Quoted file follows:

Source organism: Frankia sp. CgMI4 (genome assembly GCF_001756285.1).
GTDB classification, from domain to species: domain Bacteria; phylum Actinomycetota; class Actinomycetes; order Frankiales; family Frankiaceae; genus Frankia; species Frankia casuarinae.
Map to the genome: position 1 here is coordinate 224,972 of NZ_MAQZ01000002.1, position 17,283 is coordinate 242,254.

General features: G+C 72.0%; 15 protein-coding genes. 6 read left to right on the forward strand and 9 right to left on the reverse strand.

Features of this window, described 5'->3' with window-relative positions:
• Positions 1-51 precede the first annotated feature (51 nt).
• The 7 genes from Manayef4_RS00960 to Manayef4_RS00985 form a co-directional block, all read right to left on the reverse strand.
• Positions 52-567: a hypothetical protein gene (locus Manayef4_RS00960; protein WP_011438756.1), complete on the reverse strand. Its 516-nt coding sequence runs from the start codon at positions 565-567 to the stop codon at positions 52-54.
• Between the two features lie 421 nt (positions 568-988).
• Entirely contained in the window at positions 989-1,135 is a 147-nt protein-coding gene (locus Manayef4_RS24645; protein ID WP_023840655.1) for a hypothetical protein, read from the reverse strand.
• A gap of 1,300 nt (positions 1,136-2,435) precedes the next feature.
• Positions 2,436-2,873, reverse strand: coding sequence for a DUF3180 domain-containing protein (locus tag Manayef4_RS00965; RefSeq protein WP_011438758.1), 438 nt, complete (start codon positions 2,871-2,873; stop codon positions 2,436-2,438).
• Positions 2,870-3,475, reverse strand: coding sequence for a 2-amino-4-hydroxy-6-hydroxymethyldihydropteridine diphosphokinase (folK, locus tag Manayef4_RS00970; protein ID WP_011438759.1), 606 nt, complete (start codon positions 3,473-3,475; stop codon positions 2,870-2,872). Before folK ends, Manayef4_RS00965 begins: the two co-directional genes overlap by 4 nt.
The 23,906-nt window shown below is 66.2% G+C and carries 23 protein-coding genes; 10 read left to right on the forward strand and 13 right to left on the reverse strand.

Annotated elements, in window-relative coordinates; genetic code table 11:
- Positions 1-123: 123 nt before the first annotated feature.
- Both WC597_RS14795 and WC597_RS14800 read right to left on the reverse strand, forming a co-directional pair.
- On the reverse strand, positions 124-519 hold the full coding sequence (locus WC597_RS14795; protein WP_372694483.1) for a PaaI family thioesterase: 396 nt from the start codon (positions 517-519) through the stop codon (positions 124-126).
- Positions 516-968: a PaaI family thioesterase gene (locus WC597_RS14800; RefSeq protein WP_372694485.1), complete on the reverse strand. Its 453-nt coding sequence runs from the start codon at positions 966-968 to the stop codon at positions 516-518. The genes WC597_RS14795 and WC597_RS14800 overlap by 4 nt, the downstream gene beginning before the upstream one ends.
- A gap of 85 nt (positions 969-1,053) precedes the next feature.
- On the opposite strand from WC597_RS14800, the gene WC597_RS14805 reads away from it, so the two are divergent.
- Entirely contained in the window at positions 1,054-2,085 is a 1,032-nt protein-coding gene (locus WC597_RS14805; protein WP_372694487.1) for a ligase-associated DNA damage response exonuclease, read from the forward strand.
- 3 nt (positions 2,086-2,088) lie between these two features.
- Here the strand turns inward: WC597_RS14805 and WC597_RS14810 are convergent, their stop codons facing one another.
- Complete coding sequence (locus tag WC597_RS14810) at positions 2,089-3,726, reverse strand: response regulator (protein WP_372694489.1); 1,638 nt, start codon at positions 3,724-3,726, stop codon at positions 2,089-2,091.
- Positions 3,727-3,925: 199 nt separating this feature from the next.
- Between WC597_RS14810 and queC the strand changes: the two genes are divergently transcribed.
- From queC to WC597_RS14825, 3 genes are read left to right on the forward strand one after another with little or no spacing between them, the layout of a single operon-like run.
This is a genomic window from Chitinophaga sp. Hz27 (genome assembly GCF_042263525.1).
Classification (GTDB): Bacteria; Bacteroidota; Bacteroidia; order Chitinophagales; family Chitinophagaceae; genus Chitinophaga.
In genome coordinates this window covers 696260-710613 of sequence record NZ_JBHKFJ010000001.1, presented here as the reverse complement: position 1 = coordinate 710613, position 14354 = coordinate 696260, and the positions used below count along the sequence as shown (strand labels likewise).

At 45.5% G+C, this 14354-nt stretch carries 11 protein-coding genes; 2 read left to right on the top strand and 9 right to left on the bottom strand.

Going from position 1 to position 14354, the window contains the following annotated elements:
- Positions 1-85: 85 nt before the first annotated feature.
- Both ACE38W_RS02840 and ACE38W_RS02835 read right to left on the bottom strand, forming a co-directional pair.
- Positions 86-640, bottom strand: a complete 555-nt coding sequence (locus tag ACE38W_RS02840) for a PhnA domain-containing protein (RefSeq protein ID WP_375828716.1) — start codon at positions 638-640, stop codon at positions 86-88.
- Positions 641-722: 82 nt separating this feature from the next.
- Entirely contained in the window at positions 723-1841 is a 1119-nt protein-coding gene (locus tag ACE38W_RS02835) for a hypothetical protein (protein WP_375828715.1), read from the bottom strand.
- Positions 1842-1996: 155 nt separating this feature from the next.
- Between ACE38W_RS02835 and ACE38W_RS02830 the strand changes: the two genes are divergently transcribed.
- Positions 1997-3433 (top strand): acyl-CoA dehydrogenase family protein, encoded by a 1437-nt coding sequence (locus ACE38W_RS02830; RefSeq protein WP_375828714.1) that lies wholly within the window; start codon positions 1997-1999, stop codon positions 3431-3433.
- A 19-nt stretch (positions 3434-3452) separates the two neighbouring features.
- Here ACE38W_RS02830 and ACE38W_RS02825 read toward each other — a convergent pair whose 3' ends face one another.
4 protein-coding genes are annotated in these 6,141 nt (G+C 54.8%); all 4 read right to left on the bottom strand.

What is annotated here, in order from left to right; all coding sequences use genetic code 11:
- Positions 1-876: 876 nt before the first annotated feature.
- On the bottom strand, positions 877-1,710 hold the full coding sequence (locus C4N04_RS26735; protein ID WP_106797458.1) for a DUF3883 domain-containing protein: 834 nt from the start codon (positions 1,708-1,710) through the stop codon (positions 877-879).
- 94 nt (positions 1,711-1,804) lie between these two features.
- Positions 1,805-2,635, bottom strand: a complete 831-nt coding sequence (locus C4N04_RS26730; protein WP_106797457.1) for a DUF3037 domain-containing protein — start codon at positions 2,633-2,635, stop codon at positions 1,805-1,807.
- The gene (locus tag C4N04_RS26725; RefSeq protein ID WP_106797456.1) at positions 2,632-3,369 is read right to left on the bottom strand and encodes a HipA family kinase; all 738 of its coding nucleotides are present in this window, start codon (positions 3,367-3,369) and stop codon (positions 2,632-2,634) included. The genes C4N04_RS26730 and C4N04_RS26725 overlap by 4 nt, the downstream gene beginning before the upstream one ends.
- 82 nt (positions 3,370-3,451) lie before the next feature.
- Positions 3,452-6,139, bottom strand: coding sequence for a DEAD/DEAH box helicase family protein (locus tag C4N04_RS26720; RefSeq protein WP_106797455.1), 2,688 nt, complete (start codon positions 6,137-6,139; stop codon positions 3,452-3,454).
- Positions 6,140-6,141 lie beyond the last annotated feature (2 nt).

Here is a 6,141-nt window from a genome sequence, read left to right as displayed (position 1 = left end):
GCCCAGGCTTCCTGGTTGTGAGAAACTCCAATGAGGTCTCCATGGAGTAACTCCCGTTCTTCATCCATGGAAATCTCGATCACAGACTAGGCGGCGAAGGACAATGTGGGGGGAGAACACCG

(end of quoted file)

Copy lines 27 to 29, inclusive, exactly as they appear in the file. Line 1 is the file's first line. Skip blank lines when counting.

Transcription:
- Between WC597_RS14810 and queC the strand changes: the two genes are divergently transcribed.
- From queC to WC597_RS14825, 3 genes are read left to right on the forward strand one after another with little or no spacing between them, the layout of a single operon-like run.
This is a genomic window from Chitinophaga sp. Hz27 (genome assembly GCF_042263525.1).